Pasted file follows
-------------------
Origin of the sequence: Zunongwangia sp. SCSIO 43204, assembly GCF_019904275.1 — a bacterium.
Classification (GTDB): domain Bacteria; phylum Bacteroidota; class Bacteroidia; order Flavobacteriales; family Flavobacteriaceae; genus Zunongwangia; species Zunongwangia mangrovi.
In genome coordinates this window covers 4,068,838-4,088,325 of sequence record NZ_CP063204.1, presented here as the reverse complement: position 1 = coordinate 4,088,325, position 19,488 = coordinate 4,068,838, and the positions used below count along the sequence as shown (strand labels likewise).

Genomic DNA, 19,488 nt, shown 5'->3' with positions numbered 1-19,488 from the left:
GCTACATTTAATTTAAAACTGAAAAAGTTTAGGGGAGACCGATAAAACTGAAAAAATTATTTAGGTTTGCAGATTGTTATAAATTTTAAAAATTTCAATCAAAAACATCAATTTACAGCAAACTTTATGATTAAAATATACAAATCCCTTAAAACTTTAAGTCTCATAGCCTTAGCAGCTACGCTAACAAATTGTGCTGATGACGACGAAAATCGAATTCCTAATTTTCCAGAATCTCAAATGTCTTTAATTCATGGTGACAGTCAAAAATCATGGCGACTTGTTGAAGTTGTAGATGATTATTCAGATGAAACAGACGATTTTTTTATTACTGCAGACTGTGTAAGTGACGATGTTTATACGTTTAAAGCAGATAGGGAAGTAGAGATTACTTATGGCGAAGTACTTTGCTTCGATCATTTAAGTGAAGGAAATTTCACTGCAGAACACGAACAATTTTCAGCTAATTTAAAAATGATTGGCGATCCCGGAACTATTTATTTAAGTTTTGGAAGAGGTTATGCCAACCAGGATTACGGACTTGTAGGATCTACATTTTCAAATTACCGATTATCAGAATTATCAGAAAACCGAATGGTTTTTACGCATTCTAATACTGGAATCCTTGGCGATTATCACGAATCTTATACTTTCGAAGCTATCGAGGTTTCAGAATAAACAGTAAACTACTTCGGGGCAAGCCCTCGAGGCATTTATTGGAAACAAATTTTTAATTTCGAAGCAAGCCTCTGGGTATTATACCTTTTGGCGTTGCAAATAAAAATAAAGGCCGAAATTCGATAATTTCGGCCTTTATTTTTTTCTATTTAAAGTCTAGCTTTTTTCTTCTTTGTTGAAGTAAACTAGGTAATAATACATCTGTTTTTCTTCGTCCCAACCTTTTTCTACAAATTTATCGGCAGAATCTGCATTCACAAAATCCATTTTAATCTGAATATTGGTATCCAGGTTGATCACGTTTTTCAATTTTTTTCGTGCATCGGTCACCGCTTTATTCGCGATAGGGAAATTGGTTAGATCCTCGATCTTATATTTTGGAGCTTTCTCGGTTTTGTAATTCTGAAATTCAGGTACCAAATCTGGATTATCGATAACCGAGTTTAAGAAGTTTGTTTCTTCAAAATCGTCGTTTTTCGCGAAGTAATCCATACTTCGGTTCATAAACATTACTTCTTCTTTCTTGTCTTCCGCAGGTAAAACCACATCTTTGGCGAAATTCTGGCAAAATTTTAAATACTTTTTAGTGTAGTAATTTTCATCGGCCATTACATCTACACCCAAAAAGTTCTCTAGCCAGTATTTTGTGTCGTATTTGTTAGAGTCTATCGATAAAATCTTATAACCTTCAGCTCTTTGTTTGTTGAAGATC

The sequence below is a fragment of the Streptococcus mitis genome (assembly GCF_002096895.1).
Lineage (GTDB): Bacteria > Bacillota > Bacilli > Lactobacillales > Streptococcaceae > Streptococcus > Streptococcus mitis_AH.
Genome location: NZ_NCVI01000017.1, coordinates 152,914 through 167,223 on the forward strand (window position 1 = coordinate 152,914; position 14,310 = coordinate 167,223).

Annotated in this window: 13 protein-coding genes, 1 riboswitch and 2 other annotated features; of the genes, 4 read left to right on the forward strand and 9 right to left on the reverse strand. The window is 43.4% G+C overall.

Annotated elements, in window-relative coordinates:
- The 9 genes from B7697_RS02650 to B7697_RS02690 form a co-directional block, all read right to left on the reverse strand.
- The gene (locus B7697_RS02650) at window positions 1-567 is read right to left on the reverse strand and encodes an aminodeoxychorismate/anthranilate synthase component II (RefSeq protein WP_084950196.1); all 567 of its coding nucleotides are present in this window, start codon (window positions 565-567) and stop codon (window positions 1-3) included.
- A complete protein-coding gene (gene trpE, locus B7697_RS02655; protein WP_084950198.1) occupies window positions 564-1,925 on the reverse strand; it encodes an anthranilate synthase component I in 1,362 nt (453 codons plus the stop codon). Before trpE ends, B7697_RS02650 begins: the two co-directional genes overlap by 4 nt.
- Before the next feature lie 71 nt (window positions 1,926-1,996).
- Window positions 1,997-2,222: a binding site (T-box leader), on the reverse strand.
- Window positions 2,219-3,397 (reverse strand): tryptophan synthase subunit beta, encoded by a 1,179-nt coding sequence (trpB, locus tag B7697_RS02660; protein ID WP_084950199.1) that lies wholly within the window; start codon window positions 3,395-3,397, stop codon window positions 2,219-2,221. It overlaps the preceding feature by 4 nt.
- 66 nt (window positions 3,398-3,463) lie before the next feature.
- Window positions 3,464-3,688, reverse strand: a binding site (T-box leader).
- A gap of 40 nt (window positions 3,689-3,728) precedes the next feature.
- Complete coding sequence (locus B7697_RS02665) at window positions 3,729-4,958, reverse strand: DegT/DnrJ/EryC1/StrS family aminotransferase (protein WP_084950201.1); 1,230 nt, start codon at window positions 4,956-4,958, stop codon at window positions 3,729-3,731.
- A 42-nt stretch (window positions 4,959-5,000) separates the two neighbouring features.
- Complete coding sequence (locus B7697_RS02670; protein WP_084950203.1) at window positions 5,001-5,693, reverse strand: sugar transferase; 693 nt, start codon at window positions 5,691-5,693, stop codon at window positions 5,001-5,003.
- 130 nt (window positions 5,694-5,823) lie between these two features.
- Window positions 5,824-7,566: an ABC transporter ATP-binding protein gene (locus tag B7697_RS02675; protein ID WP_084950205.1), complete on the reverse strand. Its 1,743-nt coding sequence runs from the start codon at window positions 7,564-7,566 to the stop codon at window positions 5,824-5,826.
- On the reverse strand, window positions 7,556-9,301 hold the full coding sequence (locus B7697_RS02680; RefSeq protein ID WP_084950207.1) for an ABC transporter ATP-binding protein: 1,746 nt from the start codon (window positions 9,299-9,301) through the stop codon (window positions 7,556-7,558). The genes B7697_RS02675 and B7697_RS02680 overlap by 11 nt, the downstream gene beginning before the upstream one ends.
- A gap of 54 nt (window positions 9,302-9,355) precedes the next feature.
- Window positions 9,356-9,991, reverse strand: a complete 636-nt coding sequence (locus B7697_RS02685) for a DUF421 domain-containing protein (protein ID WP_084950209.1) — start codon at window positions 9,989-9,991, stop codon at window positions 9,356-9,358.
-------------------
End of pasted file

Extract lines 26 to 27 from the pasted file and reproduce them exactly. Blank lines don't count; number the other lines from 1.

- A gap of 54 nt (window positions 9,302-9,355) precedes the next feature.
- Window positions 9,356-9,991, reverse strand: a complete 636-nt coding sequence (locus B7697_RS02685) for a DUF421 domain-containing protein (protein ID WP_084950209.1) — start codon at window positions 9,989-9,991, stop codon at window positions 9,356-9,358.